Prevent the loss of life and property from fire and explosion.
- Fire training programs and public education.
- Fire and life safety inspections.
- Building plan review for code compliance.
|Mission Results||Core Services|
|Mission Results||Core Services|
|A: Result - Reduce loss of life due to fire.|
Target #1: Reduce unintentional fire fatalities (non-homicide) to less than 13 annual fatalities
Number of Fatal Fires with DF&LS Authority vs Number of Fatal Fires with No DF&LS Authority
Analysis of results and challenges: In 2019, Alaska had a 64% increase in fire fatalities with two occurring under the division's statutory authority. There were 14 fire fatalities that occurred in structures. Of these, ten occurred in one or two-family dwellings, one occurred in a multi-residential structure, two occurred in a public safety building (jail), and one occurred in a mobile home. Two occurred in marine vessels. The division did not reduce unintentional fire fatalities (non-homicide) to less than 13 annually. Of the 18 fire fatalities, nine occurred within deferred jurisdictions. The division had significant success in all other occupancy types where it is empowered by statutory authority to act.
Smoke alarms failed to work, or were not installed or undermined in 67% of the residences where fire fatalities occurred. Alcohol or drug use-related fire fatalities increased by 80% (from 5 in 2018 to 9 in 2019).
Fire and Life Safety data are reported on a calendar year basis. Visit http://dps.alaska.gov/fire/AlaskaFireStatistics for annual reports and more information.
|A1: Core Service - Fire training programs and public education.|
Target #1: Reduce fire fatalities in high-risk groups to less than 3.5 annual fatalities
Number of Fire Fatalities in High-Risk Groups
Analysis of results and challenges: Nationally, children under 10 years old and seniors over 65 years old have been identified to be at higher risk for fire related fatalities. Alaska did not have this trend in 2019 as those age groups made up 22% of fire fatalities. There were three fatalities over 65 years old and one under 10 years old. Residential homes or trailers were the occupancy type where 100% of the high-risk fire fatalities occurred. The division did not meet the target goal of reducing fire fatalities in high-risk groups to less than 3.5 annual fatalities but will continue to focus efforts and resources on these groups. Public education at schools, clubs, conferences, state fairs, smart phone applications, etc., are utilized to provide education to the public and counter the loss of life.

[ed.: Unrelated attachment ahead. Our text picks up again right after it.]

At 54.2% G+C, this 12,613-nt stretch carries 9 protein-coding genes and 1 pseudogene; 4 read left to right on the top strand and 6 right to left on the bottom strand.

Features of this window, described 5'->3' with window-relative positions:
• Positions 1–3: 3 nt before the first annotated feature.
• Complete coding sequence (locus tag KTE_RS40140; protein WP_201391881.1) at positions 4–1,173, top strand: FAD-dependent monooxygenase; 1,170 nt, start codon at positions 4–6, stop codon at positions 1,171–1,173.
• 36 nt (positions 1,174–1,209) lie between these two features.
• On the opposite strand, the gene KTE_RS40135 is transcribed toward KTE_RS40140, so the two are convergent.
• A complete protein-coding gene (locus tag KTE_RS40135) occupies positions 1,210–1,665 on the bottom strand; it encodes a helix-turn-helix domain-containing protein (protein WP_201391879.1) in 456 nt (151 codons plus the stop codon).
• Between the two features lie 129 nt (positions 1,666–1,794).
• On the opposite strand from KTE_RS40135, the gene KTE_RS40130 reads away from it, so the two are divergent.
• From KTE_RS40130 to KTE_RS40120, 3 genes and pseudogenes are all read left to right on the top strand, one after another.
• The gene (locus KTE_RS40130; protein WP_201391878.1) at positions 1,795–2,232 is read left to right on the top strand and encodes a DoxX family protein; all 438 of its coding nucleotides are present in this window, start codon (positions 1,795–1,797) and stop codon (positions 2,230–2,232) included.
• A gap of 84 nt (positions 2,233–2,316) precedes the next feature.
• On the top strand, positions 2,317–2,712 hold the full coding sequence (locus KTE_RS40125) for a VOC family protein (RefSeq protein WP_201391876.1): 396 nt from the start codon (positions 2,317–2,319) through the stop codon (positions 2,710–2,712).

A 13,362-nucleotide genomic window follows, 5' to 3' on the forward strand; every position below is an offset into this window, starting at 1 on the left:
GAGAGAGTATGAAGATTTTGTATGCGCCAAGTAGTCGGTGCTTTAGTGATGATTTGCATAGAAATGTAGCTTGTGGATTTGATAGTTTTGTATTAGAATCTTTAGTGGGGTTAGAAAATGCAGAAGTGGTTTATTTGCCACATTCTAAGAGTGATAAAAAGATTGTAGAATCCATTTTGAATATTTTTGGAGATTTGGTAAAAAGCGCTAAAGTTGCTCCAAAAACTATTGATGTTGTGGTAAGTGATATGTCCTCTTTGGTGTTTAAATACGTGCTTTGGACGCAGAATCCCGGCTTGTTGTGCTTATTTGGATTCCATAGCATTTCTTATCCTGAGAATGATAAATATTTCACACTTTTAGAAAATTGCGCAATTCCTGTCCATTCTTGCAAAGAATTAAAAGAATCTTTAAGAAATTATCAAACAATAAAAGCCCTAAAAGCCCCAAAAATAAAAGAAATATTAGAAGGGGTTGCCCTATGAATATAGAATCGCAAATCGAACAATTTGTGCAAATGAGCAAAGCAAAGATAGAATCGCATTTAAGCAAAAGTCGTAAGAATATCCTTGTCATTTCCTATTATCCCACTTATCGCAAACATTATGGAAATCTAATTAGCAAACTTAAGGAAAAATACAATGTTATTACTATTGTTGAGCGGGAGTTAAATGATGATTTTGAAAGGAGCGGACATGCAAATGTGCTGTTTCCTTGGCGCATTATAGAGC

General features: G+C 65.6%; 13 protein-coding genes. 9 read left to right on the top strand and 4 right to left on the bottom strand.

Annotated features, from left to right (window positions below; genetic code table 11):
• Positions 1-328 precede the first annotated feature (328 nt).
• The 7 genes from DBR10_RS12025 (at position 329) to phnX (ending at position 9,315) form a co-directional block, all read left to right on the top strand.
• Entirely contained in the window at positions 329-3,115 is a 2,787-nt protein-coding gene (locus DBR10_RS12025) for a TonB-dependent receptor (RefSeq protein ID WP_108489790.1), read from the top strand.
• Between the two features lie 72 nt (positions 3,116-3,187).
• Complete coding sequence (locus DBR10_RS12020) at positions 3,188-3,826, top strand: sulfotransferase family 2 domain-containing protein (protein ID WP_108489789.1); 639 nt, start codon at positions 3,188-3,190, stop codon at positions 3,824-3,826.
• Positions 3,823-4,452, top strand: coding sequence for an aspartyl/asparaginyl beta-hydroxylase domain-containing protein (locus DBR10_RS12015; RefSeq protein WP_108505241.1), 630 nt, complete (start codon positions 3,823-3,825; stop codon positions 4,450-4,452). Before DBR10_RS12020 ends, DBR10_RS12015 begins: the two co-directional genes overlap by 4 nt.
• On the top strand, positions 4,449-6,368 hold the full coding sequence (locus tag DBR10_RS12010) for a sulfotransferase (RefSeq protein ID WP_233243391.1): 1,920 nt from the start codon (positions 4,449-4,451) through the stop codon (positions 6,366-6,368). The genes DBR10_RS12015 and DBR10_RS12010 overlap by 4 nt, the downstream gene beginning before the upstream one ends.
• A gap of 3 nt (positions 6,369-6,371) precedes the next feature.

Target #2: Reduce fires in high-loss regions to less than 773 annual fires
Number of Fires in Targeted Regions - Western Alaska, Central Alaska, and Anchorage
Analysis of results and challenges: Target regions are those areas of the state that experience a proportionately higher number of fires. Fire incident reports indicate the greatest number of fires consistently occur in western Alaska, central Alaska, and Anchorage. Therefore, the division has targeted these areas for increased educational and inspection efforts to reduce fires.
In 2019, the number of fires in these targeted regions increased by over 8% compared to 2017. It is anecdotally suspected that many of the fires are due to drug and alcohol use, domestic violence, unattended cooking, and/or the presence of combustible items too close to heat-producing equipment.
|A2: Core Service - Fire and life safety inspections.|
Target #1: 30% of all buildings scheduled for priority fire and life safety building inspections to be found in compliance at time of inspection
Percentage of Buildings in Compliance with Legal Standards According to Inspections
Analysis of results and challenges: The number of fire inspections decreased by 1,354 or 83% in FY2020. The division did not meet its target of 30% of buildings found to be in compliance with fire standards. Deputy Fire Marshals (DFMs) conducted 262 fire inspections. The decrease in number of inspections from FY2019 was attributable to one vacant deputy fire marshal position and COVID-19. The TransAlaska Pipeline fire inspections scheduled between April and June 2020 were not conducted due to COVID-19.